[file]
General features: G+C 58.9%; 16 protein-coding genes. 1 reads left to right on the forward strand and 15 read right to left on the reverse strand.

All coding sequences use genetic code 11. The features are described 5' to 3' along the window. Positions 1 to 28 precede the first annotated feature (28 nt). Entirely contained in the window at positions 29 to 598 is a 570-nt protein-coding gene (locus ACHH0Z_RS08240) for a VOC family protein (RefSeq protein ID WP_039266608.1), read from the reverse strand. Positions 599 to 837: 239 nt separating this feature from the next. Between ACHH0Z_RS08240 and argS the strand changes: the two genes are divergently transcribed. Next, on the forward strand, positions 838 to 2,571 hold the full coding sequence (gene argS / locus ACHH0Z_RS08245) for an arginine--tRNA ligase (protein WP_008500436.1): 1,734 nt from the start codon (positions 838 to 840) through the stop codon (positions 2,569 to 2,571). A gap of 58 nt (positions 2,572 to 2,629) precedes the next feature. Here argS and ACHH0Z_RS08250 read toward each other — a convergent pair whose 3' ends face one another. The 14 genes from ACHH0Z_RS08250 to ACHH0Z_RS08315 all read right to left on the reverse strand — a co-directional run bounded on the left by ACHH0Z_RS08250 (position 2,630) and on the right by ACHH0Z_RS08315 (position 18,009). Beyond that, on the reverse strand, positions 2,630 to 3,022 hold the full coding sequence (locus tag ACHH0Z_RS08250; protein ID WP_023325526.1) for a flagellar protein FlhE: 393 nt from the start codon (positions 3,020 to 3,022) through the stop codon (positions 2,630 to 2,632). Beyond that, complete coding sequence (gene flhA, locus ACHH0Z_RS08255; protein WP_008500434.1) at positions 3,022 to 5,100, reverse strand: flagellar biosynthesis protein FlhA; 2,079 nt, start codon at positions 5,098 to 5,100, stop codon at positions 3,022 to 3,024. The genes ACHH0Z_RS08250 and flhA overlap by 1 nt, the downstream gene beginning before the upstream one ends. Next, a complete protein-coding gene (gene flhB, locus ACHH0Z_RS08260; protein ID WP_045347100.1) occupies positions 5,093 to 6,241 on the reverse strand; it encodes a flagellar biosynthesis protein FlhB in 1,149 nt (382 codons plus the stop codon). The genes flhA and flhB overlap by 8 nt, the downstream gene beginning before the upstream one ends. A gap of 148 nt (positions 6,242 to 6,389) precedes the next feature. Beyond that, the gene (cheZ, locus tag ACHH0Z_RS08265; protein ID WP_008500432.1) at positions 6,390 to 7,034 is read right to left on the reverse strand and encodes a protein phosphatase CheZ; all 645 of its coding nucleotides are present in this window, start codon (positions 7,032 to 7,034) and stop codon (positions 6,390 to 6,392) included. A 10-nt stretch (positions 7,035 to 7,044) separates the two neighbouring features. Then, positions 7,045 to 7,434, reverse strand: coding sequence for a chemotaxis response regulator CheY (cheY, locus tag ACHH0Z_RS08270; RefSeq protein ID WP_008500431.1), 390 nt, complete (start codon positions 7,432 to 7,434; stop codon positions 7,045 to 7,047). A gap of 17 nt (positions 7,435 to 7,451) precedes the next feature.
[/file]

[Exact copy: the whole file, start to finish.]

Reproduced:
General features: G+C 58.9%; 16 protein-coding genes. 1 reads left to right on the forward strand and 15 read right to left on the reverse strand.

All coding sequences use genetic code 11. The features are described 5' to 3' along the window. Positions 1 to 28 precede the first annotated feature (28 nt). Entirely contained in the window at positions 29 to 598 is a 570-nt protein-coding gene (locus ACHH0Z_RS08240) for a VOC family protein (RefSeq protein ID WP_039266608.1), read from the reverse strand. Positions 599 to 837: 239 nt separating this feature from the next. Between ACHH0Z_RS08240 and argS the strand changes: the two genes are divergently transcribed. Next, on the forward strand, positions 838 to 2,571 hold the full coding sequence (gene argS / locus ACHH0Z_RS08245) for an arginine--tRNA ligase (protein WP_008500436.1): 1,734 nt from the start codon (positions 838 to 840) through the stop codon (positions 2,569 to 2,571). A gap of 58 nt (positions 2,572 to 2,629) precedes the next feature. Here argS and ACHH0Z_RS08250 read toward each other — a convergent pair whose 3' ends face one another. The 14 genes from ACHH0Z_RS08250 to ACHH0Z_RS08315 all read right to left on the reverse strand — a co-directional run bounded on the left by ACHH0Z_RS08250 (position 2,630) and on the right by ACHH0Z_RS08315 (position 18,009). Beyond that, on the reverse strand, positions 2,630 to 3,022 hold the full coding sequence (locus tag ACHH0Z_RS08250; protein ID WP_023325526.1) for a flagellar protein FlhE: 393 nt from the start codon (positions 3,020 to 3,022) through the stop codon (positions 2,630 to 2,632). Beyond that, complete coding sequence (gene flhA, locus ACHH0Z_RS08255; protein WP_008500434.1) at positions 3,022 to 5,100, reverse strand: flagellar biosynthesis protein FlhA; 2,079 nt, start codon at positions 5,098 to 5,100, stop codon at positions 3,022 to 3,024. The genes ACHH0Z_RS08250 and flhA overlap by 1 nt, the downstream gene beginning before the upstream one ends. Next, a complete protein-coding gene (gene flhB, locus ACHH0Z_RS08260; protein ID WP_045347100.1) occupies positions 5,093 to 6,241 on the reverse strand; it encodes a flagellar biosynthesis protein FlhB in 1,149 nt (382 codons plus the stop codon). The genes flhA and flhB overlap by 8 nt, the downstream gene beginning before the upstream one ends. A gap of 148 nt (positions 6,242 to 6,389) precedes the next feature. Beyond that, the gene (cheZ, locus tag ACHH0Z_RS08265; protein ID WP_008500432.1) at positions 6,390 to 7,034 is read right to left on the reverse strand and encodes a protein phosphatase CheZ; all 645 of its coding nucleotides are present in this window, start codon (positions 7,032 to 7,034) and stop codon (positions 6,390 to 6,392) included. A 10-nt stretch (positions 7,035 to 7,044) separates the two neighbouring features. Then, positions 7,045 to 7,434, reverse strand: coding sequence for a chemotaxis response regulator CheY (cheY, locus tag ACHH0Z_RS08270; RefSeq protein ID WP_008500431.1), 390 nt, complete (start codon positions 7,432 to 7,434; stop codon positions 7,045 to 7,047). A gap of 17 nt (positions 7,435 to 7,451) precedes the next feature.